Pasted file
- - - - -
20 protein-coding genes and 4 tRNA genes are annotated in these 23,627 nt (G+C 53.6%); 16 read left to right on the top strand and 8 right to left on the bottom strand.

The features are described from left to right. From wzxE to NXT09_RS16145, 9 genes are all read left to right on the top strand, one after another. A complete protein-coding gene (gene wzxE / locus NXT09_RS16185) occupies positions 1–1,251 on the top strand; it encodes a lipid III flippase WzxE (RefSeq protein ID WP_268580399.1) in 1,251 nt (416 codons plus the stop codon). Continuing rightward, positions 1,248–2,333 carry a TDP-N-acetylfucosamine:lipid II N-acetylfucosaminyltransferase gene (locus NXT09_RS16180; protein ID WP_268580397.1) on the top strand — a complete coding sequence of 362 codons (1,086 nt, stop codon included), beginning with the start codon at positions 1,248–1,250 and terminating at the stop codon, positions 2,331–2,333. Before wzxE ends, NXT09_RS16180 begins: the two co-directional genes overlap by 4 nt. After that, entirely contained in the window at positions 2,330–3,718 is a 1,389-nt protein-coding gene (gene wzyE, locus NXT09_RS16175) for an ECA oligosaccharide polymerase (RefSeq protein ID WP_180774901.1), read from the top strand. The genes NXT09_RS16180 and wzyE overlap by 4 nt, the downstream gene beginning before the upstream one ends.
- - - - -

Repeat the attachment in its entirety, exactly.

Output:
20 protein-coding genes and 4 tRNA genes are annotated in these 23,627 nt (G+C 53.6%); 16 read left to right on the top strand and 8 right to left on the bottom strand.

The features are described from left to right. From wzxE to NXT09_RS16145, 9 genes are all read left to right on the top strand, one after another. A complete protein-coding gene (gene wzxE / locus NXT09_RS16185) occupies positions 1–1,251 on the top strand; it encodes a lipid III flippase WzxE (RefSeq protein ID WP_268580399.1) in 1,251 nt (416 codons plus the stop codon). Continuing rightward, positions 1,248–2,333 carry a TDP-N-acetylfucosamine:lipid II N-acetylfucosaminyltransferase gene (locus NXT09_RS16180; protein ID WP_268580397.1) on the top strand — a complete coding sequence of 362 codons (1,086 nt, stop codon included), beginning with the start codon at positions 1,248–1,250 and terminating at the stop codon, positions 2,331–2,333. Before wzxE ends, NXT09_RS16180 begins: the two co-directional genes overlap by 4 nt. After that, entirely contained in the window at positions 2,330–3,718 is a 1,389-nt protein-coding gene (gene wzyE, locus NXT09_RS16175) for an ECA oligosaccharide polymerase (RefSeq protein ID WP_180774901.1), read from the top strand. The genes NXT09_RS16180 and wzyE overlap by 4 nt, the downstream gene beginning before the upstream one ends.